Orly Levy Abecassis (L) and Benny Gantz (R).
(photo credit: WIKIMEDIA COMMONS & MARC ISRAEL SELLEM/THE JERUSALEM POST)
The efforts to create an alliance on the Center-Left that could pose a threat to Prime Minister Benjamin Netanyahu will go down to the wire, ahead of Thursday night’s deadline for lists to be submitted to the Central Elections Committee.
The bloc will not be joined by MK Orly Levy-Abecassis’s Gesher Party
, after she accused Israel Resilience Party leader Benny Gantz of mistreating her as they negotiated a possible agreement. She revealed that she had reached a deal in principle, but after Gantz asked her to wait while he negotiated with Yesh Atid, she decided to instead run independently with Gesher.
“It is so disappointing to find that the man who proclaimed that there would be a new, clean kind of politics failed his first test of credibility,” Levy-Abecassis said. “It is unfortunate to find that the man who was expected to lead Israel has turned out to be a man led by others.”
Levy-Abecassis called Gantz’s behavior “strange and delusional.”
Israel Resilience responded to Levy-Abecassis’s attack by calling her an important leader and lamenting that she unilaterally left the talks between the parties.
She announced the list of candidates for Gesher, which does not cross the electoral threshold in most polls.
The list includes former Pensioners Affairs Ministry director-general Gilad Semama, former World Intel vice president Dedi Perlmutter, former diplomat Dan Shaham, educator Haggai Lavie, former Construction Ministry director-general Hagai Reznik, and Prof. Yifat Bitton.
“I promised that Gesher would present an impressive list, with a variety of quality candidates who are real public servants,” Levy-Abecassis said. “They are people who would wake up every morning to fix the system and change priorities for your benefit.”
Gantz and his associates continued negotiations until late into the night with Lapid and his Yesh Atid Party at the Savyon home of a neighbor of Lapid aide Hillel Kubrinsky. Sources in both parties expressed hope that an agreement would be completed Thursday but said there was no guarantee it would happen.
Disputes remained over the platform of the joint list and whether there would be a rotation in the Prime Minister’s Office in case of an election victory. Another sticking point is that Lapid does not want to sit in a government led by Netanyahu following an indictment pending a hearing, and Gantz does not want to make such a commitment.
KAN reported that one possibility being considered was to unify the parties “organizationally” yet still run on two separate lists.
“We are far away from an agreement, but the gaps are bridgeable,” a source familiar with what was happening in the talks said. “The direction is positive.”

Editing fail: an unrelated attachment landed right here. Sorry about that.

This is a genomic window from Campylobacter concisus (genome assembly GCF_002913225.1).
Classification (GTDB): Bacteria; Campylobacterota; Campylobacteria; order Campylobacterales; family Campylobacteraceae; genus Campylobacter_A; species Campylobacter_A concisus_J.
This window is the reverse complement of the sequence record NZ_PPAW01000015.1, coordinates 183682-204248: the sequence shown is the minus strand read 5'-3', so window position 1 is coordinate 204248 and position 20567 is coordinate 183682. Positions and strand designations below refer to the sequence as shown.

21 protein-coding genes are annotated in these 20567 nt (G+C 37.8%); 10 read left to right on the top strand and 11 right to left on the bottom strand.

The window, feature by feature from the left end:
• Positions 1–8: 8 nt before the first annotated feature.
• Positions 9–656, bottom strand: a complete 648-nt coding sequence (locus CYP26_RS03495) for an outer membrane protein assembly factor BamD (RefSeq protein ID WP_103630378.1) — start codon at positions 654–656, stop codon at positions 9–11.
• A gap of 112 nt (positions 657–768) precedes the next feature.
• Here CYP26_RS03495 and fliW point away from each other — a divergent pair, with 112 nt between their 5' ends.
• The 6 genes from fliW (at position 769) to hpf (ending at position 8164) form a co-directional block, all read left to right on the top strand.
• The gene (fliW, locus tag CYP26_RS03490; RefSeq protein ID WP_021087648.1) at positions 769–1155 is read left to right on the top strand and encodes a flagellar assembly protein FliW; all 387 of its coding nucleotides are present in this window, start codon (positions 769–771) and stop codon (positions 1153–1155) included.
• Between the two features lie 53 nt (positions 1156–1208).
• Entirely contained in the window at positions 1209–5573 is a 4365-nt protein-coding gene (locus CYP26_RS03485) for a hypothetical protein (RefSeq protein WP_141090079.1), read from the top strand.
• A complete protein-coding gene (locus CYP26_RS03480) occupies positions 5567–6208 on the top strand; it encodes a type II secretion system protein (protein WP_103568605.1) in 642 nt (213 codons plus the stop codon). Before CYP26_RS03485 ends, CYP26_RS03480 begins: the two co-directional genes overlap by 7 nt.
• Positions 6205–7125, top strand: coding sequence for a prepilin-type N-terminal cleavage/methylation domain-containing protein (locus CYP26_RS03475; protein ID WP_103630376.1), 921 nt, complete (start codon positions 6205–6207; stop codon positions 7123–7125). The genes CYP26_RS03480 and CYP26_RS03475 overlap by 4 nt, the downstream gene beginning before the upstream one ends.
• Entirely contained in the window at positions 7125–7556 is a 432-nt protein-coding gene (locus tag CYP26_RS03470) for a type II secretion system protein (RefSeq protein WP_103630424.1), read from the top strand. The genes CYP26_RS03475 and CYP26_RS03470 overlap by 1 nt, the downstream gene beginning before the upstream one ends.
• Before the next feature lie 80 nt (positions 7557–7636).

Israel Resilience-Telem candidate Yoaz Hendel told The Jerusalem Post that there were no major differences between the parties on key policies and principles.
“I can’t provide anything concrete, of course, but, just like Benny [Gantz] promised, he is fully committed to making this happen,” a source close to Gantz said.
The Likud mocked Gantz for not reaching an agreement with Gesher, saying that after his cybersecurity company went bankrupt, he again ended up with nothing in the bank. Netanyahu’s party said Lapid and Gantz would be able to form a government only if they rely on the outside support of Arab parties.
Labor Party leader Avi Gabbay also mocked the prospective deal between Yesh Atid and Israel Resilience.
“The merger of Lapid and Gantz won’t lead to an upheaval and won’t give the bloc a single extra vote,” Gabbay said. “Their views are amorphous. I hope voters in the bloc come to us instead.”
Former prime minister Ehud Barak wrote on Twitter that “everything is secondary to the goal of putting Israel back on track, to have a prime minister who serves us and not the other way around.”
He said an agreement between Gantz and Lapid could result in a new government and “an end to abandoning citizens, to corruption and racist messianic extremism.”
Kulanu leader Moshe Kahlon
told Channel 12 that he would prefer that Netanyahu form the government, but he added that “if Gantz is not a leftist and is part of the nationalist camp, I can sit under him.”
The fate of Haredi College of Jerusalem founder Adina Bar-Shalom remained undecided Wednesday night. She has negotiated with Gantz and is waiting for the outcome of his talks with Yesh Atid.
A Walla poll Wednesday found that if Lapid and Gantz run together, the joint list would win 34 seats and Netanyahu’s Likud Party would win 33 seats. Yet if they run separately, the Likud would win 31 seats, Gantz 19 seats and Yesh Atid 13 seats.
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